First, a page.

- Priapism
- Acute limb ischemia
- Bowel infarction

29

Tx of symptomatic hyperleukocytosis

- Contact oncology for emergency induction chemotherapy
- Abx for possible concomitant serious infection
- Fluid bolus
- hydroxyurea, allopurinol, leukapheresis
- ICU dispo

30

Lab abnormalities in leukostasis (symptomatic hyperleukocytosis)

- Arterial pO2 can be falsely decreased bc of enhanced metabolic activity of malignant cells
- Plt count may be overestimated
- Tumor lysis syndrome
- DIC

31

Metabolic complications associated with tumor lysis syndrome?

- Hyperuricemia
- Hyperkalemia
- Hyperphosphatemia
- Hypocalcemia

32

What is the leading cause of non-solid organ cancer-related death?

Non-Hodgkin Lymphoma

33

Leading cause of cancer-related death overall?

Adenocarcinoma of the lung

34

Only third-generation cephalosporin with anti-pseudomonal coverage

Ceftazidime

35

What disease can toxic shock syndrome be mistaken for?

Kawasaki (both with conjunctival hyperemia and a strawberry tongue), but TSS has much more acute onset

36

Tx of toxic shock syndrome

Nafcillin, oxacillin or cefazolin plus clinda

37

Oral lesions in hand foot mouth disease occur where?

Anterior oral cavity (most commonly on tongue and buccal mucosa; also hard palate, gingivae, lips)

38

Herpangina vs. hand, foot, mouth

Herpangina - ulcers of posterior oral cavity
Hand, foot, mouth - ulcers of anterior oral cavity

39

Three rare complications of hand, foot, mouth

1. Myocarditis
2. Pneumonia
3. Meningoencephalitis

40

Oral abx with MRSA coverage

- Doxycycline
- Bactrim
- Clindamycin
- Linezolid

41

Most common pathogens implicated in erysipelas?

Beta-hemolytic streptococci

42

Clues necrotizing fasciitis is due to Clostridial infection

- Trauma (C. perfringens)
- Dirty wound and lack of appropriate medical resources
- Spores found in soil and marine environments
- Crepitus on exam or air in tissues on plain films
- Spontaneous (C. septicum)

43

Presentation of sporotrichosis

Characteristic rash begins with an ulcer or papule (innocuous puncture wound from rose bush thorn) and then spreads proximally along lymphatic channels with skip lesions of suppurating subcutaneous nodules

44

Tx for sporotrichosis

3-6 months of itraconazole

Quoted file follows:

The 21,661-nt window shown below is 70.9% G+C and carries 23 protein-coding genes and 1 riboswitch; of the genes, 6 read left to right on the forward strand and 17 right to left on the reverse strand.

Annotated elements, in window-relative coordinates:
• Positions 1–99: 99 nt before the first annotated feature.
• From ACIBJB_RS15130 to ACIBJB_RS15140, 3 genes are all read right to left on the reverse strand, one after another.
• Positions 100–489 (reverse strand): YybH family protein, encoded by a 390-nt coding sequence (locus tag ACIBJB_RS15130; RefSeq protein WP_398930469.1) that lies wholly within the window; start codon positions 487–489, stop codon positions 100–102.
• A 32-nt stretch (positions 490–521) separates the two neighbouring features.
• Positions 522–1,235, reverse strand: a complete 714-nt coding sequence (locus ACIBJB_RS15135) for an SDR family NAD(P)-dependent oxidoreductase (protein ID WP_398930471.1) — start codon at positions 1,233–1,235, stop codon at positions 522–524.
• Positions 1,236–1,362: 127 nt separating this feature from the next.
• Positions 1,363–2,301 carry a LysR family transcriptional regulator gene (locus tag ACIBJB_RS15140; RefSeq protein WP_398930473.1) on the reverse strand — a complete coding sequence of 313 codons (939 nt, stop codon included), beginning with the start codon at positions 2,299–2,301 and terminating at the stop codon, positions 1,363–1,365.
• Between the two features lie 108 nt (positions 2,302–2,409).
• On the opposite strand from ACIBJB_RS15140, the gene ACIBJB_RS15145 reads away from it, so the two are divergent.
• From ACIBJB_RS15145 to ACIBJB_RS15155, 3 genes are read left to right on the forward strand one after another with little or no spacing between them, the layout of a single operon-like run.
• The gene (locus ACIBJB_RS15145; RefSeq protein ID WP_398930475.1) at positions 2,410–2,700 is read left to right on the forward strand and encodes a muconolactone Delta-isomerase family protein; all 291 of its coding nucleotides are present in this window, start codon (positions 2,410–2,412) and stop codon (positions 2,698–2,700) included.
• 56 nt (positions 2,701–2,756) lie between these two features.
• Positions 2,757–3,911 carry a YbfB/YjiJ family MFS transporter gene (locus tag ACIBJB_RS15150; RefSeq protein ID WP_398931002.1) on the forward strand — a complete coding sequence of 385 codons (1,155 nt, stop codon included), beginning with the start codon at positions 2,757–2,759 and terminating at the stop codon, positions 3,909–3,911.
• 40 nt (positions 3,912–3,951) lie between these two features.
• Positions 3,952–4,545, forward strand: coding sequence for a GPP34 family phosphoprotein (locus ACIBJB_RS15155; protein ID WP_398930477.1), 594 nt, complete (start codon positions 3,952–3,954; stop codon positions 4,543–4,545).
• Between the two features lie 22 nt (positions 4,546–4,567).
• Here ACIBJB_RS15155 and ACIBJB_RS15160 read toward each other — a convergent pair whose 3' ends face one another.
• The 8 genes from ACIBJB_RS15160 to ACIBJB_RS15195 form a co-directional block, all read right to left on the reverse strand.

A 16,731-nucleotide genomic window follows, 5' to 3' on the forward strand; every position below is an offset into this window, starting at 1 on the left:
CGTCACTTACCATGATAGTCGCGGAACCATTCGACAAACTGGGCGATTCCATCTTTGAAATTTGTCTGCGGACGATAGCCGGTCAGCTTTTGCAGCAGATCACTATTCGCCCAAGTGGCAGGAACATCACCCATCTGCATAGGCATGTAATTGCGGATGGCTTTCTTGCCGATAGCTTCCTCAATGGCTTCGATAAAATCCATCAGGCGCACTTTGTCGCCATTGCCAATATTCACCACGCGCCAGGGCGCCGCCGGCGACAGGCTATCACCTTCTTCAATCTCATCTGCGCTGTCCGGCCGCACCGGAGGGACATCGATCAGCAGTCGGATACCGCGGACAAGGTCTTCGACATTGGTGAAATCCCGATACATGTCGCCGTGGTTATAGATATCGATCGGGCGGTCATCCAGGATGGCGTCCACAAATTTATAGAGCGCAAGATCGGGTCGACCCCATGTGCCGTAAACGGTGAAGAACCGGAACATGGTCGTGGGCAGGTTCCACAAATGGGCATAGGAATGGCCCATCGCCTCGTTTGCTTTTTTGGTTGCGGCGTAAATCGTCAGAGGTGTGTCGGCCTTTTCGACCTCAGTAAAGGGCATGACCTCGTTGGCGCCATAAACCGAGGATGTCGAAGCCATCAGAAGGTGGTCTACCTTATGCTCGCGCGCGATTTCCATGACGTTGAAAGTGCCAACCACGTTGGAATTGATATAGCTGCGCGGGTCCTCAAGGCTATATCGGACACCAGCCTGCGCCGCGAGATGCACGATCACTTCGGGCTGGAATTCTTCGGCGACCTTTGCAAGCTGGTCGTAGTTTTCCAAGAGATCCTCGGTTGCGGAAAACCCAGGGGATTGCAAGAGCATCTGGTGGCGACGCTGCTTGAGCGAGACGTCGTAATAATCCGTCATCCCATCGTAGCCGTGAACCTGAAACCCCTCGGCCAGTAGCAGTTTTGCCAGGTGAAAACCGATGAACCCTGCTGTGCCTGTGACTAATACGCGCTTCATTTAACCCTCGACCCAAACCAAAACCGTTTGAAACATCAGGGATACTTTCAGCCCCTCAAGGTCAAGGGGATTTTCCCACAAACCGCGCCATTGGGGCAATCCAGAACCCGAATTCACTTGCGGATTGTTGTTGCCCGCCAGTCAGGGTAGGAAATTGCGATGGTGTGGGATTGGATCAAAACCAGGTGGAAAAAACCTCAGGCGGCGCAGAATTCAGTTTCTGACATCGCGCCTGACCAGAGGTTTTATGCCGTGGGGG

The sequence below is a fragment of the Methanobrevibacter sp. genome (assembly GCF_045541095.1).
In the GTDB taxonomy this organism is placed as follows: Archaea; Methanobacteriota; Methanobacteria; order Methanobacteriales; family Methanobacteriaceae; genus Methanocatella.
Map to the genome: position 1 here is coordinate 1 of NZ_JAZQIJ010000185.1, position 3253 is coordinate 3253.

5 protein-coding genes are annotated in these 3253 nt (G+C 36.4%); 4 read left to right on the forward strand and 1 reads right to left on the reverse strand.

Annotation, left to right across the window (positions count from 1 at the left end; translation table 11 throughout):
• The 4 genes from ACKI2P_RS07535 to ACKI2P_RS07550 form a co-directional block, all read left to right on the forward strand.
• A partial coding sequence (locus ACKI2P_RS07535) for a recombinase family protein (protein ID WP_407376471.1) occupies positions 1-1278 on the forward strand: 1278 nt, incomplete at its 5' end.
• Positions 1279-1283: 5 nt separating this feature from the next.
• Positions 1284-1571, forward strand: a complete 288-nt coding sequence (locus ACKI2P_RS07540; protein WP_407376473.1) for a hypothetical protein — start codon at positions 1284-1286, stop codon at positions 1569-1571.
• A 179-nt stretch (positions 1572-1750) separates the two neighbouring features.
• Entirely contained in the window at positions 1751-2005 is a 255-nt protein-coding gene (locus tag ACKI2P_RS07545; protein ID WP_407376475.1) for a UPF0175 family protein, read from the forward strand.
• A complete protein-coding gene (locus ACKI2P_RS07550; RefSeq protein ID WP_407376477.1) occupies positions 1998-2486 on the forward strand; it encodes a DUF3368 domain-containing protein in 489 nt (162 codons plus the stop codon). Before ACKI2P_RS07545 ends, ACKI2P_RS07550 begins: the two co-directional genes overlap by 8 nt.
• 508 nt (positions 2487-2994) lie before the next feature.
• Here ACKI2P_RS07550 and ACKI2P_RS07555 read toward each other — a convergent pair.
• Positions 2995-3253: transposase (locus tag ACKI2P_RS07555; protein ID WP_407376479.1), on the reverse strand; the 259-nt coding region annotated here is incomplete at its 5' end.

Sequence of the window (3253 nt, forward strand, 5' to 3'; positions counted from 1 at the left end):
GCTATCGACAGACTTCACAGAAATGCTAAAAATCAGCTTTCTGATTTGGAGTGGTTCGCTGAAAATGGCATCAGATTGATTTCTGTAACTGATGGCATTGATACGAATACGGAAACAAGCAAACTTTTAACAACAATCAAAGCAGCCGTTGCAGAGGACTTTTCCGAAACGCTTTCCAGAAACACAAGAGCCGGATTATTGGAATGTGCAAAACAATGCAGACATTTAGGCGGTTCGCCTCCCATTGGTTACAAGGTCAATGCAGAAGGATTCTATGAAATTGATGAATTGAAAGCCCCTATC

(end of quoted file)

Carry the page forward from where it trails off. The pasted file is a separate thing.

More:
(Amphotericin B for severe, disseminated)

Require admission if disseminated or involves joints, bones, or tendons

45

What mosquito transmits malaria?

Anopheles

46

Malaria presentation

Nonspecific fever, malaise, myalgias
Hepatosplenomegaly, generalized abdominal tenderness
Can progress to seizures, coma, acute respiratory failure, renal failure, hypoglycemia, death

If lymphadenopathy or rash think alternative or additional diagnosis

47

What is the most severe species for malaria?

P. Falciparum

48

What disease is transmitted by Aedes aegypti mosquito?

Yellow fever

(Also chikungunya, dengue, Zika)

49

What can mimic tetanus?

Strychnine poisoning

50

Presentation of tetanus?

Trismus (lockjaw), rigidity and spasms of muscles

51

Tx for tetanus

Benzos, metronidazole, TIG, immunization

52

What test is most sensitive for TB?

TB skin test or Mantoux test or PPD test
(Type IV hypersensitivity reaction)

53

Positive TB skin tests based on population

>5mm: HIV+, recent contact with an active TB patient, nodular or fibrotic changes on CXR, organ transplant

>10mm: Recent arrivals (<5 yrs) from high-prevalence countries, IVDU, resident/employee of high-risk congregate settings, comorbid conditions, children <4 y/o, infants, children and adolescents exposed to high-risk categories

>15mm: Persons with no known risk factors for TB

54

What is the clinical relevance of CD4 count 200-500 in HIV

- Thrush
- Pneumonia
- Zoster
- Hairy leukoplakia
- B-cell lymphoma
- Hodgkin disease
- Kaposi sarcoma
- Tuberculosis

55

What is the clinical relevance of CD4 <200 in HIV

- Esophageal candidiasis
- CMV retinitis
- PCP
- HIV encephalopathy
- Disseminated histoplasmosis
- Salmonella septicemia

56

What is the clinical relevance of CD4 Count <50 in HIV?

- Disseminated CMV
- Mycoplasma avium

57

Toxoplasma gondii vs. primary CNS lymphoma vs. PML in HIV

Toxoplasma gondii : ring-enhancing intracranial lesions + focal neurologic deficits

Primary CNS lymphoma: ring-enhancing intracranial lesions + AMS

PML: focal neurologic deficits, non-enhancing white matter lesions

58

What sites in the CNS does rabies show predilection for?

Pons and medulla

59

Symptoms of rabies

Viral prodrome with headache, fever, rhinorrhea, sore throat, myalgias and vomiting

Encephalitis with agitation, hallucinations, ataxia, weakness, seizures